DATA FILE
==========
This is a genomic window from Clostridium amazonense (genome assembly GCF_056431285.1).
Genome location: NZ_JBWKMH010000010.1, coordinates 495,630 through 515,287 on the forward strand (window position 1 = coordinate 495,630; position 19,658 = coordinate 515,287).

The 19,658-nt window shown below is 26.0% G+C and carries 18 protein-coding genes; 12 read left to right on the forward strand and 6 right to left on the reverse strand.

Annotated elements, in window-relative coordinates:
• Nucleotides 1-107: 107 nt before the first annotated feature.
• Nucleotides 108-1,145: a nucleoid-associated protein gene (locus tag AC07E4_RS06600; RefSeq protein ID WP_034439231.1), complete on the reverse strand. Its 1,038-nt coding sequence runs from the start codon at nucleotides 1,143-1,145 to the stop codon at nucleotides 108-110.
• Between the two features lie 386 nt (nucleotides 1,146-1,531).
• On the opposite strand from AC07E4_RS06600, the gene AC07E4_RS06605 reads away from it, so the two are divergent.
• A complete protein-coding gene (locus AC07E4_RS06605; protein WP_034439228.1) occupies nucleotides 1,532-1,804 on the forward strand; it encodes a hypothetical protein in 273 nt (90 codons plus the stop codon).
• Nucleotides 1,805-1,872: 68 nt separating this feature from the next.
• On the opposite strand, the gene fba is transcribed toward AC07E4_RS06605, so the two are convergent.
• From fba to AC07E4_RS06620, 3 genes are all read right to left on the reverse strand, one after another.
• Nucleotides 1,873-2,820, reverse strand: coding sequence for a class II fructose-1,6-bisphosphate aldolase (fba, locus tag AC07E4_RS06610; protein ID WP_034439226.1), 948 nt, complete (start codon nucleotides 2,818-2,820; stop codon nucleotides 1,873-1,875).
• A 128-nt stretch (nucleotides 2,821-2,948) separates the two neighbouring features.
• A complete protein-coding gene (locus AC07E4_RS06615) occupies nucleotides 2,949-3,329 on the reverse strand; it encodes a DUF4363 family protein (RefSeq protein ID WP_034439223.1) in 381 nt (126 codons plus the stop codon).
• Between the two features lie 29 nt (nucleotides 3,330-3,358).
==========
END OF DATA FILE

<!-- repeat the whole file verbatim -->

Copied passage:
This is a genomic window from Clostridium amazonense (genome assembly GCF_056431285.1).
Genome location: NZ_JBWKMH010000010.1, coordinates 495,630 through 515,287 on the forward strand (window position 1 = coordinate 495,630; position 19,658 = coordinate 515,287).

The 19,658-nt window shown below is 26.0% G+C and carries 18 protein-coding genes; 12 read left to right on the forward strand and 6 right to left on the reverse strand.

Annotated elements, in window-relative coordinates:
• Nucleotides 1-107: 107 nt before the first annotated feature.
• Nucleotides 108-1,145: a nucleoid-associated protein gene (locus tag AC07E4_RS06600; RefSeq protein ID WP_034439231.1), complete on the reverse strand. Its 1,038-nt coding sequence runs from the start codon at nucleotides 1,143-1,145 to the stop codon at nucleotides 108-110.
• Between the two features lie 386 nt (nucleotides 1,146-1,531).
• On the opposite strand from AC07E4_RS06600, the gene AC07E4_RS06605 reads away from it, so the two are divergent.
• A complete protein-coding gene (locus AC07E4_RS06605; protein WP_034439228.1) occupies nucleotides 1,532-1,804 on the forward strand; it encodes a hypothetical protein in 273 nt (90 codons plus the stop codon).
• Nucleotides 1,805-1,872: 68 nt separating this feature from the next.
• On the opposite strand, the gene fba is transcribed toward AC07E4_RS06605, so the two are convergent.
• From fba to AC07E4_RS06620, 3 genes are all read right to left on the reverse strand, one after another.
• Nucleotides 1,873-2,820, reverse strand: coding sequence for a class II fructose-1,6-bisphosphate aldolase (fba, locus tag AC07E4_RS06610; protein ID WP_034439226.1), 948 nt, complete (start codon nucleotides 2,818-2,820; stop codon nucleotides 1,873-1,875).
• A 128-nt stretch (nucleotides 2,821-2,948) separates the two neighbouring features.
• A complete protein-coding gene (locus AC07E4_RS06615) occupies nucleotides 2,949-3,329 on the reverse strand; it encodes a DUF4363 family protein (RefSeq protein ID WP_034439223.1) in 381 nt (126 codons plus the stop codon).
• Between the two features lie 29 nt (nucleotides 3,330-3,358).